was also used by the South Vietnamese, Filipinos and South Koreans.
Seeking a lightweight replacement for the M1 Garand and the M1918A2 BAR, The Army selected the M14 rifle in 1957. Production of the M14 rifle was halted in 1964, by which time 1,380,874 had been manufactured. The M14 7.62 mm rifle is a magazine-fed, gas operated shoulder weapon, designed primarily for semi-automatic fire. It was the standard service rifle until it was replaced in the late-1960s by the 5.56mm M16A1 rifle. At one time the standard issued rifle for Marines, the M14 is now used primarily in the Competition in Arms program, or for drill and ceremonial purposes. The M16 replaced the M14 as the Table of Organization rifle for the Marine Corps during the Vietnam War.
M14, basically a product improved M1 Garand, performed well as a infantry rifle. The M14 had an effective range of 500 yards (460m). The M14 used a standard NATO 7.62mm cartridge in a 20-round magazine. The M14 was the standard Army infantry rifle, until replaced by the mass fielding of the M16 5.56mm rifle in 1966-1967. Some M14s were equipped with a bipod for use as a squad automatic weapons. However, the M14 displayed an erratic dispersion pattern, excessive recoil, and muzzle climb when fired as an automatic rifle.
M14A1. The Army designed the model M14A1 to overcome these problems, but it was too light to become a truly successful replacement for the M1918 series BAR, and production was halted in 1963. The M14A1 featured a full pistol grip and a folding forward hand grip.
M14 National Match (1959) was used in the semi-automatic mode only. The M14NM had special sight parts and barrels selected especially for accuracy
General dissatisfaction with the M14 and numerous studies led the Army to the development of a light weight weapon capable of firing a burst of small caliber bullets with a controlled dispersion pattern. Although opposed by the Ordnance Corp, the Armalite AR-15 was adopted by the Secretary of Defense as the 5.56mm M16 rifle. The M16 was selectable for full and automatic fire. The M16 was to have had the same effective range as the M14 rifle it replaced, but it was most effective at a range of 215 yards (200m) or less. The M16 used a 5.56mm (.223 cal.) cartridge in 20- or 30-round magazines. There were a number of problems encountered during initial fielding, but better training, preventive maintenance, and several design changes, resulted in the weapon that has become the standard issue rifle of the US Army , with some 3,690,000 having been manufactured.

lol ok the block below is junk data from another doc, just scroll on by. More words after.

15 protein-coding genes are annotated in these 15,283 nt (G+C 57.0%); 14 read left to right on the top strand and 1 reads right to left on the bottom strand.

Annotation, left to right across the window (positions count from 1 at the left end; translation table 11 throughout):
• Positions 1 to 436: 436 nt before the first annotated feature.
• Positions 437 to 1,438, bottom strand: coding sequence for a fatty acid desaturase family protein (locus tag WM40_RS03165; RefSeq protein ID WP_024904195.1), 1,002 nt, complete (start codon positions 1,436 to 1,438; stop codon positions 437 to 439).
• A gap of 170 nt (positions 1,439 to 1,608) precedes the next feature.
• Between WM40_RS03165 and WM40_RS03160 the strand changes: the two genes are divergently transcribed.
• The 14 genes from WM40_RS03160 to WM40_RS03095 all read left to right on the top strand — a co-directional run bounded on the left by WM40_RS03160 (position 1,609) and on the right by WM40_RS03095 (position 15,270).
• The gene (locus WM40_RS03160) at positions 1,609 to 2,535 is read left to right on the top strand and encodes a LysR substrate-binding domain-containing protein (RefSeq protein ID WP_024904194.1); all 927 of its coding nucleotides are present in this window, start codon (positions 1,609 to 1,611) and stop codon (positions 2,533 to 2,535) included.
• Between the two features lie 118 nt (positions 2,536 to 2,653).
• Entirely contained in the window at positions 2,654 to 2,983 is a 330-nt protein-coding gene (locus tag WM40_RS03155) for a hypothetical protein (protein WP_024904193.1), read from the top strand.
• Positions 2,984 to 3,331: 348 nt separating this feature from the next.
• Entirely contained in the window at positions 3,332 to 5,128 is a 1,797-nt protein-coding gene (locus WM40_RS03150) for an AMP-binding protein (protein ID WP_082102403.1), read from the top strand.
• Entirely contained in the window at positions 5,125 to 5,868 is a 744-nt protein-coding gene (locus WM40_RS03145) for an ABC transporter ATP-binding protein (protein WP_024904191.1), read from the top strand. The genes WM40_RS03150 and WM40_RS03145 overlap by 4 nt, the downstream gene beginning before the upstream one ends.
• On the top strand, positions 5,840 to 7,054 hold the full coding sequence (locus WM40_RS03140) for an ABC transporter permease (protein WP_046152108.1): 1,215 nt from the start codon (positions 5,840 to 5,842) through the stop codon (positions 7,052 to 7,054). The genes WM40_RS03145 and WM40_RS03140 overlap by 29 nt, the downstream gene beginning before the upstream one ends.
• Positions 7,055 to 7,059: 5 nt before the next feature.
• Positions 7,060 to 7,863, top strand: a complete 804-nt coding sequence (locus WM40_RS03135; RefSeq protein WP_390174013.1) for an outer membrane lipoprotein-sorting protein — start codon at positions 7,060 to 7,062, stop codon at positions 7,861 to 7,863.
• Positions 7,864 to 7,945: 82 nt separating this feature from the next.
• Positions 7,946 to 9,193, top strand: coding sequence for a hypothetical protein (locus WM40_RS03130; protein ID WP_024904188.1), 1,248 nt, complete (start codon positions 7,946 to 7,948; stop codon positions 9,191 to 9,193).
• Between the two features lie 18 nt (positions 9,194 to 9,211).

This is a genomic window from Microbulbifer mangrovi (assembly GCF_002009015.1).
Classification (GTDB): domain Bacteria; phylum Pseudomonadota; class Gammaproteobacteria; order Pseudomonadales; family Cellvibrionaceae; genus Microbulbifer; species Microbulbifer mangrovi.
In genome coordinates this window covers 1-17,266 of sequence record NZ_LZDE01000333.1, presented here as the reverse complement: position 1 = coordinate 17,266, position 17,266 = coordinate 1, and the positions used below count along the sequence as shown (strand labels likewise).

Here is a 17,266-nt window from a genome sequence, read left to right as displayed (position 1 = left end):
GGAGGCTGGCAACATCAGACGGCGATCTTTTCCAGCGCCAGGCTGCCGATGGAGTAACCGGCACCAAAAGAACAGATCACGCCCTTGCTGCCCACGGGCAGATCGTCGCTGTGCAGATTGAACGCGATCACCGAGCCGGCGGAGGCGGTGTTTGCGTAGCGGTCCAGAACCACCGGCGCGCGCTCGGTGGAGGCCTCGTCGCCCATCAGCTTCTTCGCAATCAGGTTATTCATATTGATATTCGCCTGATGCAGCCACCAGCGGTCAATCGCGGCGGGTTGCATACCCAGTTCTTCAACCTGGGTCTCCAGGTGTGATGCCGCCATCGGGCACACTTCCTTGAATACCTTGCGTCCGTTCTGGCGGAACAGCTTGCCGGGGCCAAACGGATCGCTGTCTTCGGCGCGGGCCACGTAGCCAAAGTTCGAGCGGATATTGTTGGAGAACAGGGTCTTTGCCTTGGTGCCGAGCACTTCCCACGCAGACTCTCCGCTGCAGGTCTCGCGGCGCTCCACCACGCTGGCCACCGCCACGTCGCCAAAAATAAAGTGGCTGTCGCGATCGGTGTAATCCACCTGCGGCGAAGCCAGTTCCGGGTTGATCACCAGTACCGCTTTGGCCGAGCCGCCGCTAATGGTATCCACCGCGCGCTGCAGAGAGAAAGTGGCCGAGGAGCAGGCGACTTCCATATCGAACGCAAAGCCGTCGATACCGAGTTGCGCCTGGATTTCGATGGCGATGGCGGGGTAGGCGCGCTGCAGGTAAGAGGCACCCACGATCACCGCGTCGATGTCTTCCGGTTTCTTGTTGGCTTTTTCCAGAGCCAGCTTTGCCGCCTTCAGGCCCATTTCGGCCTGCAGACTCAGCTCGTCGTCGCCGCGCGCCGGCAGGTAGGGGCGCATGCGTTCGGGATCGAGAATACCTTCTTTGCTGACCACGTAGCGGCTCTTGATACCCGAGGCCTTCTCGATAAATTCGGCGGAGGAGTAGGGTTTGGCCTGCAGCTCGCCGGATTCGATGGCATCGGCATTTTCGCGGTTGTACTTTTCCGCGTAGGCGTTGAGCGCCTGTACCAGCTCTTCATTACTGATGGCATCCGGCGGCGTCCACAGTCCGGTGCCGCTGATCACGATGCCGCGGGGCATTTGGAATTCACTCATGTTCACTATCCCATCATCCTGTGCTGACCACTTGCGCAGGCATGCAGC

Primary function: Infantry weapon
Manufacturer: Colt Manufacturing and Fabrique Nationale Manufacturing Inc.
Length: 39.63 inches (100.66 centimeters)
Weight, with 30 round magazine: 8.79 pounds (3.99 kilograms)
Bore diameter: 5.56mm (.233 inches)
Maximum range :3,600 meters Maximum effective range:
Area target: 2,624.8 feet (800 meters)
Point target: 1,804.5 feet (550 meters)
Muzzle velocity: 2,800 feet (853 meters) per second
Rate of fire:
Cyclic: 800 rounds per minute
Sustained: 12-15 rounds per minute
Semiautomatic: 45 rounds per minute
Burst: 90 rounds per minute
Magazine capacity: 30 rounds
Unit Replacement Cost: $586
M60 7.62mm Machine Gun
The M60 Machine Gun has been the US Army's general purpose machine gun since 1950. It fires the standard NATO 7.62 mm round and is used as a general support crew-served weapon. It has a removable barrel which can be easily changed to prevent overheating. The weapon has an integral, folding bipod and can also be mounted on a folding tripod.
Length: 42.4 inches (107.70 centimeters)
Weight: 18.75 pounds (8.51 kilograms)
Bore diameter: 7.62mm (.308 inches)
Maximum effective range: 3609.1 feet (1100 meters)
Maximum range: 2.3 miles (3725 meters)
Muzzle velocity: 2800 feet (853 meters) per second
Rates of fire:
Cyclic: 550 rounds per minute
Rapid: 100 rounds per minute*
Sustained: 100 rounds per minute*
(* with barrel changes at each 100 rounds)
Unit Replacement Cost: $6,000
M79 grenade launcher
The M79 grenade launcher is a single-shot, break-open, shoulder-fired weapon. It is breech-loading and fires a 40mm grenade. It has an open, fixed front sight and an open, adjustable rear sight.
The M203 was designed and procured as the replacement for the M79 grenade launcher of the Vietnam era